According to him, Kalinowsky came down in his parachute and landed in a vineyard of the wine village Laubenheim on the river Nahe. He was uninjured except for a small burn on his head. Two German soldiers from a flak unit took him into custody, told him to pick up and carry his chute, and then set out to take him to their Captain who had his HQ in an inn at the far end of the village, 1½ km (1 ml) or so distant. Before they had reached the main village road a motorcycle approached ridden by an individual wearing civilian clothes. He stopped and left the machine at the street corner. After reaching the crowd which had meanwhile gathered around Kalinowsky and his escort, he let them pass and then joined them, walking immediately behind the captured airman. The crowd was hostile and shouted abuse but refrained from physical ill-treatment. Local Nazi party members who had also arrived argued with the soldiers about who was to have custody of the airman. Some 46 m (150 ft) before reaching the place where he had left his machine, the motorcycle rider suddenly revealed a pistol and held it to the neck of the airman and pulled the trigger.
Kalinowsky fell to the ground facedown into his parachute. He was then dragged and pulled into the courtyard of a farm building. The mortally wounded airman gasped and writhed on the floor of the courtyard. The white parachute was red with blood. The killer chased the children away, and with no concern for the airman that he had just shot, mounted his motorcycle and drove away.
The child witness together with some of his friends ran to his home nearby and which also offered a clear view from its rear garden into the courtyard where Kalinowsky was lying. Forty years later, he still remembers the scene of the dying man and that it took hours before he became still. The corpse was taken to the fire engine house, and put in a coffin. The next day, an army truck delivered his coffin to the cemetery at Heddesheim where Ellwart’s coffin was already waiting. They were buried side by side the next day.
Image of the crime scene, from Google Earth. Blue cross: Assumed landing place in the vineyard site ‘Laubenheimer Karthäuser’. Red cross: Scene of shooting. White cross: Garden from where the children watched Kalinowsky die.
Modern day view of Laubenheim. It is probable that Kalinowsky landed on the piece of land where there are no vines, which is depicted by the blue cross on the map above.
Ernst Best, who is believed to be one of the children who witnessed the murder, at the crime scene, which is depicted by the red cross on the map above. (Both images: courtesy of Joachim Hennig)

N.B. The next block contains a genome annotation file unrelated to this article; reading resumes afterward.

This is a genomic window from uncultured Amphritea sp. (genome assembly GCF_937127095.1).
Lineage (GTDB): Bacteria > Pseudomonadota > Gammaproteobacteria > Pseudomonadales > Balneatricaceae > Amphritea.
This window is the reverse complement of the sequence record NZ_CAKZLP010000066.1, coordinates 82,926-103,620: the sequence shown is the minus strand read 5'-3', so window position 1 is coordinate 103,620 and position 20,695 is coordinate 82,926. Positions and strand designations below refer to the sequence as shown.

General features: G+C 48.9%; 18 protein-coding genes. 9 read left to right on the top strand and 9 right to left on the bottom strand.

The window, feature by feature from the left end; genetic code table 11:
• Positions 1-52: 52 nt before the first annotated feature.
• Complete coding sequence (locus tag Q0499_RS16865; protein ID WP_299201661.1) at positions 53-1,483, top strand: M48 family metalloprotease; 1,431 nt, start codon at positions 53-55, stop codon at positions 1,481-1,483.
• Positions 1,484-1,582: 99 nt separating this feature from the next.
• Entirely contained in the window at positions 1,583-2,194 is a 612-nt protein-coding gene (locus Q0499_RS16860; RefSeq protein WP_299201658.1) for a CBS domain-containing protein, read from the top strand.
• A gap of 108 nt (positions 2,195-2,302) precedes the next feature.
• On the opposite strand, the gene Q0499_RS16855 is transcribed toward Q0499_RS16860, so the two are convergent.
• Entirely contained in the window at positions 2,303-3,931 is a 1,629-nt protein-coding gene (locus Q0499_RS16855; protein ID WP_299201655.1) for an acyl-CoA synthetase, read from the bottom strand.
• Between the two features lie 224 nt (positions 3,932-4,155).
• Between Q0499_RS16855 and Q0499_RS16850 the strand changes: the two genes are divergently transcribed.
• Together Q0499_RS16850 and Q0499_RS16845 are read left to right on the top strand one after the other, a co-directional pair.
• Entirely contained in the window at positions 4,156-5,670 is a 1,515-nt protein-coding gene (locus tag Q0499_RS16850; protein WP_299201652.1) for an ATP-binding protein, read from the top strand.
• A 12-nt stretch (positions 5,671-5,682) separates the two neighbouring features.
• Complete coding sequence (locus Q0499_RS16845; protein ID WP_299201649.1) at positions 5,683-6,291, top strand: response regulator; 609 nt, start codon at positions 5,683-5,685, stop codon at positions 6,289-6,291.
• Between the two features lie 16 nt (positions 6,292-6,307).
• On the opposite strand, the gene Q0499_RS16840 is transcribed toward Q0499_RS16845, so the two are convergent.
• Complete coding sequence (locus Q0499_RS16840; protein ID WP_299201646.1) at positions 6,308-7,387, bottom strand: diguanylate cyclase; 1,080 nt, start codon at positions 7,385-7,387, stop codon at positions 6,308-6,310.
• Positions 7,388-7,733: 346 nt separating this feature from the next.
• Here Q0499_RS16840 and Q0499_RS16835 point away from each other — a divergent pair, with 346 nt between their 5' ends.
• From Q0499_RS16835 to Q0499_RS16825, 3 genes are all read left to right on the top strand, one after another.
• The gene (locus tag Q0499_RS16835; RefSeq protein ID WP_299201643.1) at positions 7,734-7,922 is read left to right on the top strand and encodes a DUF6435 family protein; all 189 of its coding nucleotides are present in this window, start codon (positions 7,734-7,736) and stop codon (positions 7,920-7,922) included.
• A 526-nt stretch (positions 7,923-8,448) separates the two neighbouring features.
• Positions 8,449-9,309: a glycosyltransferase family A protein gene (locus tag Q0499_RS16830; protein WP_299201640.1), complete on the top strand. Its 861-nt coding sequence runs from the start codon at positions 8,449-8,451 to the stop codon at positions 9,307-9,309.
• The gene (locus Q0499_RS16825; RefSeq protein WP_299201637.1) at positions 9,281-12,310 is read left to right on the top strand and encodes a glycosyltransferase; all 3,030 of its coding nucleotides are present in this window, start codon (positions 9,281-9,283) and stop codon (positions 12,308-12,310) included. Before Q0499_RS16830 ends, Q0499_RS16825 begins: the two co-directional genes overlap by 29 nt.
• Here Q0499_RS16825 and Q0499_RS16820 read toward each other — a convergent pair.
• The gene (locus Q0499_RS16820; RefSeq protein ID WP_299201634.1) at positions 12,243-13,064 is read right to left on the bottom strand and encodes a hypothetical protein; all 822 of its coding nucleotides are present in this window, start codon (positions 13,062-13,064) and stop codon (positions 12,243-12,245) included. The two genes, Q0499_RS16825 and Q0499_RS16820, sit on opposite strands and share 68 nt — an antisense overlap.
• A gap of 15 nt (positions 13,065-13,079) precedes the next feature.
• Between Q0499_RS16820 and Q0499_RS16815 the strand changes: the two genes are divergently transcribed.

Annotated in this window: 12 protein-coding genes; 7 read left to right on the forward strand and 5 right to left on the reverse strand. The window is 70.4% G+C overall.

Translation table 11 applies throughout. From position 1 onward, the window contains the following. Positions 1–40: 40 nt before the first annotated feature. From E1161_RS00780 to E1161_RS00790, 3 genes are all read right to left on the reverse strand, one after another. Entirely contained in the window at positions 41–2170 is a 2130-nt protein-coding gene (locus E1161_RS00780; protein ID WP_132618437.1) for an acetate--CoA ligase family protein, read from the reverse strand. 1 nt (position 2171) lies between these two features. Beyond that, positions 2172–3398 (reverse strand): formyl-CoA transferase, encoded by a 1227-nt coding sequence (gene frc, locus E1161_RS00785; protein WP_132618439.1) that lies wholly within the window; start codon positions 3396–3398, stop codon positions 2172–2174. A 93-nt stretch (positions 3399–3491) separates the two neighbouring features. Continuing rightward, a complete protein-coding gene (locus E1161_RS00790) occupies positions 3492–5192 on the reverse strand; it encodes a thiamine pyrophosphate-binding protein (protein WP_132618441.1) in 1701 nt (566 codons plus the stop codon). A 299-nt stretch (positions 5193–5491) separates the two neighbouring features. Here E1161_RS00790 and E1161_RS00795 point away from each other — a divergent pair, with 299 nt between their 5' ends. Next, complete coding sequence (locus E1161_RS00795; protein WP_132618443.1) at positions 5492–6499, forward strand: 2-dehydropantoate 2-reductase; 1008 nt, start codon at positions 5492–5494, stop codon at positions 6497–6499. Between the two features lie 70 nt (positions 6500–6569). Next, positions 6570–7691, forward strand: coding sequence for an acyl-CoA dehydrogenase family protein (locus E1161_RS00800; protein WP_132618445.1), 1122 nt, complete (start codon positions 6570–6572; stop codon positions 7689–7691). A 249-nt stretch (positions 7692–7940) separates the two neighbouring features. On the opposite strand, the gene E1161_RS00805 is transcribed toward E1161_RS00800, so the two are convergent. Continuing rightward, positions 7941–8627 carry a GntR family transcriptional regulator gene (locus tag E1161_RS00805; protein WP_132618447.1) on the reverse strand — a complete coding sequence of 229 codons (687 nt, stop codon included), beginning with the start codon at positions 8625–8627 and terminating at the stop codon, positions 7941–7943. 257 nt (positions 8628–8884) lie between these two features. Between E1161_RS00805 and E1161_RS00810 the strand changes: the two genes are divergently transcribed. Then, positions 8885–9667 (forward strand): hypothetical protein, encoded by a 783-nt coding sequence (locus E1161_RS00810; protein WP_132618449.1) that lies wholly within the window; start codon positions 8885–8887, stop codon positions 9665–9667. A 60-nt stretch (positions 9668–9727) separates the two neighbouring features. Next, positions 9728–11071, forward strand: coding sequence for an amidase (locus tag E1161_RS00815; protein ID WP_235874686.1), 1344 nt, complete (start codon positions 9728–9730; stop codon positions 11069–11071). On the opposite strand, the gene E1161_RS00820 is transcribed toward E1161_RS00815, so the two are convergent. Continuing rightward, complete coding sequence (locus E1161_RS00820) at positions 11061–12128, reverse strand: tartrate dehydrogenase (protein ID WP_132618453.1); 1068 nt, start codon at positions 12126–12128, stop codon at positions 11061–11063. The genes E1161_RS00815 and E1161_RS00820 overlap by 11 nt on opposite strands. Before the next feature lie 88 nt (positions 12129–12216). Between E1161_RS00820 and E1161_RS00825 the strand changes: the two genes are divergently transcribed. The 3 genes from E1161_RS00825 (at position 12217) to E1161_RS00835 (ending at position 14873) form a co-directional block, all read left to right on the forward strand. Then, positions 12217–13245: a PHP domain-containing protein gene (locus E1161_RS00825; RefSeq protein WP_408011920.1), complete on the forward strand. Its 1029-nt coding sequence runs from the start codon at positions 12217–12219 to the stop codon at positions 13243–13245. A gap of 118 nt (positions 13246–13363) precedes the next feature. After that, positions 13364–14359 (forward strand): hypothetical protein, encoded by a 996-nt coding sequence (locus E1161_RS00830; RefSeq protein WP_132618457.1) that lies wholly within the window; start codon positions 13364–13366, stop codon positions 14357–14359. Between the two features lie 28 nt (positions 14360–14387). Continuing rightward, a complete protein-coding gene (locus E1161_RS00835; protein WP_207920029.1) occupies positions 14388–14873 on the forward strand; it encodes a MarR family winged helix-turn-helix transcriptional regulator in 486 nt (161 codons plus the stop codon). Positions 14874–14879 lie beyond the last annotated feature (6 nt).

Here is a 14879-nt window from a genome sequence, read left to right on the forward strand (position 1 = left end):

The man who had shot Kalinowsky was well known to those who had witnessed the crime. He was Kurt Tesch, the owner of a large winery which had been in his family’s possession since 1723. He was also an officer in the SS and had just returned for the weekend from a training course in sabotage and other Werewolf (guerrilla tactics behind allied lines) practises.
When the war was over, he disappeared and lived under an assumed name. In May 1952, obviously believing that he could afford to show his face again, he resurfaced in Langenlonsheim and was immediately reported to the police and arrested.
Starting on the 24th February 1953, Tesch was tried before the court of Bad Kreuznach. On the 3rd March 1953, he was sentenced to just 18 months imprisonment. The defense had succeeded in befuddling the court through legal sophistry into believing that this was, in fact, a case of homicide. Both the defense and prosecution appealed, and the Federal Court of Justice, the highest German court in criminal matters, sent the case back to the court of Mainz for retrial. This second trial in the first half of March 1955 ended in a sentence of 12 months imprisonment for “aiding and abetting in homicide” from which the time spent on remand was deducted. The court believed Tesch’s claim that he had been under orders of SS general Jürgen Stroop to shoot downed airmen which made Stroop the principal, and Tesch his accessory. The sentence achieved legal force and Kurt Tesch left the court a free man.
Recent analysis by a retired German judge (see Resource:) came to the conclusion that the court ignored or mis-interpreted important evidence, and then mis-applied the law. Tesch should have been sentenced as a murderer under the law as it stood at the time. This was deemed a deplorable miscarriage of justice.
German and US documents record that T/Sgt. Ellwart and S/Sgt. Kalinowsky were initially interred at the Heddesheim cemetery on the 17th October 1944. They were both reinterred at the Luxembourg American Cemetery, T/Sgt. Ellwart in plot Z-2-48 on the 27th June 1945, and S/Sgt. Kalinowsky in plot Z-2-24.
Above: T/Sgt. Richard J. Ellwart. (Credit: Photograph, Mike McMahon and grave marker, Luxembourg American Cemetery)
T/Sgt. Richard J. Ellwart. Air Medal (with 4 Oak Leaf Clusters). Born on the 30th May 1921 in Kansas. He was reinterred at the Luxembourg American Cemetery, Plot D. Row 11, Grave 24. Son to Aloysius C. and Helen E. (née Birong) Ellwart of Chicago and husband to Geraldine ‘Jeri’ G. Ellwart of Chicago, Illinois, USA.
Above: S/Sgt. Kalinowsky. (Credit: Photograph, Lorraine Canino and Grave Marker, Jason M. Crockwell - FindAGrave)
S/Sgt. Eugene Kalinowsky. Repatriated on the 12th July 1948 and interred with a Russian Orthodox ceremony at the Pittsfield Cemetery, Pittsfield, Massachusetts. Born on the 12th October 1922. Son to Vasily J. and Anna V. (née Michaels) Kalinowsky of Pittsfield, Berkshire, Massachusetts, USA.
Researched by Traugott Vitz and Ralph Snape for Aircrew Remembered and dedicated to the relatives of this crew. Also with thanks to Traugott Vitz for his valued research and work on the ‘VitzArchive’.
Resource: Joachim Hennig, Der Meuchelmord von Laubenheim. Ein Stück Kreuznacher Justizgeschichte, in: Jahrbuch für westdeutsche Landesgeschichte, 42. Jahrgang (2016), S. 377-462. Reference: 3 Ks 1/54 of Landgericht Mainz, 18/03/1955